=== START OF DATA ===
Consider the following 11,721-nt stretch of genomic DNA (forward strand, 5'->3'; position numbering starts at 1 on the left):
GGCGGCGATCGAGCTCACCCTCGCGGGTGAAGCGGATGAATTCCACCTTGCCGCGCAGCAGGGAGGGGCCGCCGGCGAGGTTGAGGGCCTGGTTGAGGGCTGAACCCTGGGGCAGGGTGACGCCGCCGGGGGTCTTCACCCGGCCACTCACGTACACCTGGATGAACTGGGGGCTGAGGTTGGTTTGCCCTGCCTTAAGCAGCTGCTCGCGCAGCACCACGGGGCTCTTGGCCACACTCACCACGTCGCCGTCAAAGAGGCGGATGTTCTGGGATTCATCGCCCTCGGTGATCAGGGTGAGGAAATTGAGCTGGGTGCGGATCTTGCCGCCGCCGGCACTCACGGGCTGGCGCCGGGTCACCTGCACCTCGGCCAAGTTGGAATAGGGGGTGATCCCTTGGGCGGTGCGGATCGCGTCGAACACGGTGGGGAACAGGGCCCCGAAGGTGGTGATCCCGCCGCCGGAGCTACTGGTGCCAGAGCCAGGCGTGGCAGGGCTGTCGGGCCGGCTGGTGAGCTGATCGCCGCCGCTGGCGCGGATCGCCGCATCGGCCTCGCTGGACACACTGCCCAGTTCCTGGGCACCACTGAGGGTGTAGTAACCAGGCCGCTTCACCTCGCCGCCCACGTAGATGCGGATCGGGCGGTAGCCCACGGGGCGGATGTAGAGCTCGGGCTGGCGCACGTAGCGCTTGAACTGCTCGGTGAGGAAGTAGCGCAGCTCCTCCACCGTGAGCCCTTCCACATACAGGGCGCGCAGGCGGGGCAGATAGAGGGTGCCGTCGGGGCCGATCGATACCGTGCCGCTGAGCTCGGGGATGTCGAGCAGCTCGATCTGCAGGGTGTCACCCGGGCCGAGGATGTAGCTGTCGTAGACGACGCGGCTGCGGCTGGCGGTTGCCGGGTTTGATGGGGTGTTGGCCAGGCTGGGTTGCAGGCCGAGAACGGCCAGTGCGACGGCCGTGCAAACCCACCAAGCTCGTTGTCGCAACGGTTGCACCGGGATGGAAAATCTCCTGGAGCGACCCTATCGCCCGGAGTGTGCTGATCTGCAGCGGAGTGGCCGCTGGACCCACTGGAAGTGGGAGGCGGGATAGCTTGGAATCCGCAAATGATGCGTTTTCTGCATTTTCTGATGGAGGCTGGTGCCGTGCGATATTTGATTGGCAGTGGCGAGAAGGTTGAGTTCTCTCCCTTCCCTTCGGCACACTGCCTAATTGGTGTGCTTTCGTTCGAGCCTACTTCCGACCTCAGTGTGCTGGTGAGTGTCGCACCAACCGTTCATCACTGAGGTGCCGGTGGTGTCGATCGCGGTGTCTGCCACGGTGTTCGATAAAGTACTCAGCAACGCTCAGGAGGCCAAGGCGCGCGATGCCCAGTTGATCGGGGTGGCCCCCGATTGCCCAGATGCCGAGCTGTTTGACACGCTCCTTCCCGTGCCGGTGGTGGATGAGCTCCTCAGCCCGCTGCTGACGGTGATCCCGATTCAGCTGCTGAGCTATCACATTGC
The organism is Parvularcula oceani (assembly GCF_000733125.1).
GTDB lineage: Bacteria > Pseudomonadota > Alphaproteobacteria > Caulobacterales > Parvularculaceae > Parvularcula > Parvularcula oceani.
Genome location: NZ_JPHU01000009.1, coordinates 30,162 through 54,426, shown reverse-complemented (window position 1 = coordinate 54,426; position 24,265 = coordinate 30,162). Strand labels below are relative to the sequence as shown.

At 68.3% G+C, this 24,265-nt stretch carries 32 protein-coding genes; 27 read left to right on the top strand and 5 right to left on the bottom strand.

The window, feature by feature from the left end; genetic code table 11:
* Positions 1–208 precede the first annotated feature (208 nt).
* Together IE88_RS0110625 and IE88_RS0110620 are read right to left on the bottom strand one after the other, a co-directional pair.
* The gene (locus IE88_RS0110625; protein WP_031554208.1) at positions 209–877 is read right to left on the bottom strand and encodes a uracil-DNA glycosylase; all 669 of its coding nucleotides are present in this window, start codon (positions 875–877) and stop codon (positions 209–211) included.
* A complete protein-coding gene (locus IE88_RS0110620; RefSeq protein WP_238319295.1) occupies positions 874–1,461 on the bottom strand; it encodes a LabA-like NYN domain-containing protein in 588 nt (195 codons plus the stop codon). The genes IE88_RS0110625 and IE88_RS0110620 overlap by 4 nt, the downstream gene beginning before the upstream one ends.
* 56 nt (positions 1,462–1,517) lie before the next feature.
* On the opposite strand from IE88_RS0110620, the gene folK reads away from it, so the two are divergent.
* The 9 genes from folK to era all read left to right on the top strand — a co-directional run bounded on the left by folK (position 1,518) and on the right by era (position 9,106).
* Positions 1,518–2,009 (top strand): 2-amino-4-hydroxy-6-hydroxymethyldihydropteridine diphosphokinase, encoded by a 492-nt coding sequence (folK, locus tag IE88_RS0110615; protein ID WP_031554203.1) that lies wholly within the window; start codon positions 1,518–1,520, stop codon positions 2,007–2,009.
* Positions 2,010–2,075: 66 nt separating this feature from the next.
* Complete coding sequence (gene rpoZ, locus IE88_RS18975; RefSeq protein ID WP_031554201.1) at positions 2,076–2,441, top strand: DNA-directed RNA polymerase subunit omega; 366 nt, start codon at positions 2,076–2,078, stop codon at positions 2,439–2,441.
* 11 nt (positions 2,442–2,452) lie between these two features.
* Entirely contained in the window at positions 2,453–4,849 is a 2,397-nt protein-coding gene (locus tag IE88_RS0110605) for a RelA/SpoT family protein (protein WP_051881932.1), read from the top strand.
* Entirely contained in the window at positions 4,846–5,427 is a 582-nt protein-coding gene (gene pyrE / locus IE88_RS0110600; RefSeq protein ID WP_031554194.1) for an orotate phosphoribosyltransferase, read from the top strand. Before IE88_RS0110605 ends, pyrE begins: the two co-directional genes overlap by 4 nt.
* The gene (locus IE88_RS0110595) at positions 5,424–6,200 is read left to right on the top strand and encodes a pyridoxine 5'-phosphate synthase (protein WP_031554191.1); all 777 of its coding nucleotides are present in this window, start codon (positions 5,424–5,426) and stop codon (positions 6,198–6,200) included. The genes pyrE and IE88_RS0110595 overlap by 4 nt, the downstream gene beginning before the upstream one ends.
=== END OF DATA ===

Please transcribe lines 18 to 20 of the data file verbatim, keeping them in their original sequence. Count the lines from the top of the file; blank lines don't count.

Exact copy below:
* 11 nt (positions 2,442–2,452) lie between these two features.
* Entirely contained in the window at positions 2,453–4,849 is a 2,397-nt protein-coding gene (locus tag IE88_RS0110605) for a RelA/SpoT family protein (protein WP_051881932.1), read from the top strand.
* Entirely contained in the window at positions 4,846–5,427 is a 582-nt protein-coding gene (gene pyrE / locus IE88_RS0110600; RefSeq protein ID WP_031554194.1) for an orotate phosphoribosyltransferase, read from the top strand. Before IE88_RS0110605 ends, pyrE begins: the two co-directional genes overlap by 4 nt.